More Great Academic Pleasure Reading . . .

I just love books like these, ones that you can feel the new learning as a whole new field or perspective just opens up to you. Here’s two new ones I’ve been using to stay sane while grading, and which I’m looking forward to finishing off now that grading is (finally!) done, grades are in, and I can return to enjoyable things like reading and writing.

The Unfolding of Language: An Evolutionary Tour through Mankind’s Greatest Invention, by Guy Deutscher (Holt, 2006). A non-technical, breezy, enjoyable, and ubersmart introduction to how languages change over time. Things like: where did case endings come from, or verb endings? Why do words change in sound and meaning over time, and what are the macrotrends? How did grammar evolve? Great stuff, so well written, what a damn geeky pleasure.  Now if only the title didn’t have an androcentrism in it . . .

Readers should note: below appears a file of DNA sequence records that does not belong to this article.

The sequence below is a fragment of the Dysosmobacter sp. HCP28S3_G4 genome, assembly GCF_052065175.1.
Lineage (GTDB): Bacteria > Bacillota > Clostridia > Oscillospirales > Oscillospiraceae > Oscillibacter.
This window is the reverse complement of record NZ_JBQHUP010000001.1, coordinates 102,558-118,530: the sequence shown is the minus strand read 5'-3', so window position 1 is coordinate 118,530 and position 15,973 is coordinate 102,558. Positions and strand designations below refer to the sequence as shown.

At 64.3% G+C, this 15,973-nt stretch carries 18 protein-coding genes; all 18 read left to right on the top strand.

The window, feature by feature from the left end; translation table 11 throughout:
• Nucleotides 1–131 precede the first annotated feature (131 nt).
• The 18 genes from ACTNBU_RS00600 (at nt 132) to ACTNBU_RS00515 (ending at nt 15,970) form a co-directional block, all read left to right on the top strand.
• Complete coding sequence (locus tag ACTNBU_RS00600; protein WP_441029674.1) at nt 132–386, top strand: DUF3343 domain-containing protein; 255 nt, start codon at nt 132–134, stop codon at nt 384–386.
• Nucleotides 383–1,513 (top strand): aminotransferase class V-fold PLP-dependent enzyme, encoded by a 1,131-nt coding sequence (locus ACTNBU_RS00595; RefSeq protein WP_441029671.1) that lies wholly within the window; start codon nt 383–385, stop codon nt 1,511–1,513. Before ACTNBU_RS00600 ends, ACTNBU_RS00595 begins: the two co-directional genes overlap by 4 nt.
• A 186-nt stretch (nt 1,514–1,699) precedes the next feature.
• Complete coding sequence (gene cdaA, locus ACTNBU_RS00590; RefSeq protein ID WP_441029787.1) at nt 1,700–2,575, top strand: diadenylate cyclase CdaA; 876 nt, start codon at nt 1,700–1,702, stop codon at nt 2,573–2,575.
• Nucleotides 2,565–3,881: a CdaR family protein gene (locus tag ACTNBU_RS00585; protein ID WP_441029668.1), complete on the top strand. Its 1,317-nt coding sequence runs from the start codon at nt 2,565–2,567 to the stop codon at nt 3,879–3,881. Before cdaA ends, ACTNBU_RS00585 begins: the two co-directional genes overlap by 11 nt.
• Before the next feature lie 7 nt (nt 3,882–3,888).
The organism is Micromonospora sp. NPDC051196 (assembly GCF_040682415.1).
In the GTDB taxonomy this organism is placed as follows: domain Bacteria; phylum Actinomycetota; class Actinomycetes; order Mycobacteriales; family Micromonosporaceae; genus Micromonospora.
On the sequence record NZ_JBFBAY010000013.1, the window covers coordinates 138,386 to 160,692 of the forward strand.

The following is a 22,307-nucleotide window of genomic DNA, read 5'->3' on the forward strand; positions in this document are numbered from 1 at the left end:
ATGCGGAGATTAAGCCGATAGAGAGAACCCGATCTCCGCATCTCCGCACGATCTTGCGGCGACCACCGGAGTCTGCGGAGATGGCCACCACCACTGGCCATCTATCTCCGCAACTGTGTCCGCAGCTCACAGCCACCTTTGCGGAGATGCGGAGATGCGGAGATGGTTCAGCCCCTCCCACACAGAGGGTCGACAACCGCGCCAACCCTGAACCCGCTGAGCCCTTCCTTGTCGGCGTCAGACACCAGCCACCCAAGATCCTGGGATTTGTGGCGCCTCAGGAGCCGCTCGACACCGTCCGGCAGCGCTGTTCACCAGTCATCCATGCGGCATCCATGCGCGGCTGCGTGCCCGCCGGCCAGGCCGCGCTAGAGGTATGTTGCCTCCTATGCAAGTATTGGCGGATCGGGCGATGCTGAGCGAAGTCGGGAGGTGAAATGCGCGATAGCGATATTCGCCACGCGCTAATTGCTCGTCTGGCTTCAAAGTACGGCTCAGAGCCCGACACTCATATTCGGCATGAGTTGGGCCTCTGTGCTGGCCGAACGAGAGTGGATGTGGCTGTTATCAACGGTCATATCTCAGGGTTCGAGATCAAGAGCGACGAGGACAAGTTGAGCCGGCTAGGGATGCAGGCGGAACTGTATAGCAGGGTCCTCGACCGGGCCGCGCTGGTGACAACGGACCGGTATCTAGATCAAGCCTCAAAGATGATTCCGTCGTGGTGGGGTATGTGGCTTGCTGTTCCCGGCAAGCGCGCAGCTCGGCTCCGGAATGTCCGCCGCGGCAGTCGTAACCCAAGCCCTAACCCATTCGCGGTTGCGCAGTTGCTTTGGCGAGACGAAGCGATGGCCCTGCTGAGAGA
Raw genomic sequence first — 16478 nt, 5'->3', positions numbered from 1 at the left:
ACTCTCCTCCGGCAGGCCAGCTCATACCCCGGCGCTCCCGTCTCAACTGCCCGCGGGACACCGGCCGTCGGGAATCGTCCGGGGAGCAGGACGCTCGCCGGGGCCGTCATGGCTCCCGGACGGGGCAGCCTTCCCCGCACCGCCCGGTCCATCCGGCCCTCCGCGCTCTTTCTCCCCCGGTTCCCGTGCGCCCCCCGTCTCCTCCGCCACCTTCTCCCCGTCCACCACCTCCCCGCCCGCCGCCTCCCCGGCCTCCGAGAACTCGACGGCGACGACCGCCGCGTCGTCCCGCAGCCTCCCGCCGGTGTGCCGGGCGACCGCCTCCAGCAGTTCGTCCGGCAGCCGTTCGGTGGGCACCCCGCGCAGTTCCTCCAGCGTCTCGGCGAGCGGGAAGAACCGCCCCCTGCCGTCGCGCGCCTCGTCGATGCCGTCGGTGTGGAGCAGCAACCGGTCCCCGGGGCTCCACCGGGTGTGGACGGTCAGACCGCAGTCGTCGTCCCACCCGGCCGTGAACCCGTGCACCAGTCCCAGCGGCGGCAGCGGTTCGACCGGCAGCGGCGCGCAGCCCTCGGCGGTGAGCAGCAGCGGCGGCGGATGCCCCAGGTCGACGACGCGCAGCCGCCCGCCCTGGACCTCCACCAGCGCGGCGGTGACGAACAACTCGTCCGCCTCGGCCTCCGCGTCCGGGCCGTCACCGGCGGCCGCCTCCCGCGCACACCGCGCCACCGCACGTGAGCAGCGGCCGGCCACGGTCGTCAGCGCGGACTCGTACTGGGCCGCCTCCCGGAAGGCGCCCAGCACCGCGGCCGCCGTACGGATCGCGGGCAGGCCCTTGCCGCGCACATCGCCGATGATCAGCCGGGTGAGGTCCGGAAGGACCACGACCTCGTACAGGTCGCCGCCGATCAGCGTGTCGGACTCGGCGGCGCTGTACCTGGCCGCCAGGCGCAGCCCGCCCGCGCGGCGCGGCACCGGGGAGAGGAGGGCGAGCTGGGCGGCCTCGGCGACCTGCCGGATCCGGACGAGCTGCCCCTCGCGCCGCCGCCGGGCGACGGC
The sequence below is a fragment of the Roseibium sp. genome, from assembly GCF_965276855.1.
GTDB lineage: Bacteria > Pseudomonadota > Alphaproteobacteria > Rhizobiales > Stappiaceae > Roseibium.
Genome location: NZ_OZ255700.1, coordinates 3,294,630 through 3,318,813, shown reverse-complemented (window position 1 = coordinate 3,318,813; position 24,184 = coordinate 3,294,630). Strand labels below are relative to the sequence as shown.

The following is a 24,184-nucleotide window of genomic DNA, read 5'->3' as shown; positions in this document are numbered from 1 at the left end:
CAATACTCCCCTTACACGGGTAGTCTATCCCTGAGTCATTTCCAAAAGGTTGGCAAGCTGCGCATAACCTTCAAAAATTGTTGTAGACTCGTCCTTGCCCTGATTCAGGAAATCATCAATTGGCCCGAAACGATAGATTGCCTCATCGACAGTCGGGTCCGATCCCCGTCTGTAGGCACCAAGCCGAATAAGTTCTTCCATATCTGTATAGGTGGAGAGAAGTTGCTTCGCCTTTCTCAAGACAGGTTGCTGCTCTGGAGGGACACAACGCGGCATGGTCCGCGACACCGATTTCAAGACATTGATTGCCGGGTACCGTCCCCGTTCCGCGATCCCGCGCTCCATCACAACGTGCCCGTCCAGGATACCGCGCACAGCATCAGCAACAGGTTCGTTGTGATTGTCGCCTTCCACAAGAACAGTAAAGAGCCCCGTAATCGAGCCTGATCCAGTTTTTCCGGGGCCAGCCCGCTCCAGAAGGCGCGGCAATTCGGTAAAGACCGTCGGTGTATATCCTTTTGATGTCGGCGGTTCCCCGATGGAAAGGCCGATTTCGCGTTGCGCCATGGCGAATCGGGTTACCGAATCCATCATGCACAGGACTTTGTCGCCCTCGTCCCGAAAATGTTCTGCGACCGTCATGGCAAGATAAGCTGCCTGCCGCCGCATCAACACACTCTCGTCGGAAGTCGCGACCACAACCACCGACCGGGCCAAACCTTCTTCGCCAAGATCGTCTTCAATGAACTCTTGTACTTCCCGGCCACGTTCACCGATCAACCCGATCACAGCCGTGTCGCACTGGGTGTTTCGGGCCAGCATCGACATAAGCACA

I of the Vortex: From Neurons to Self, by Rodolfo Llinas (MIT, 2002). Engagingly written, and with a pretty great angle to contemporary cog-sci: thought evolves from the internalization of the need to control movement. Llinas tracks how only motile organisms have nervous systems, and takes it from there. Embodied cog.sci. at its finest.

The Allure of Machinic Life: Cybernetics, Artificial Life, and the New AI, by John Johnston (MIT, 2010). Ok, nothing lite about this one, but its well written, smart, and encyclopedic. Even has a section on Lacan and cybernetics.

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~ by chris on December 22, 2010.

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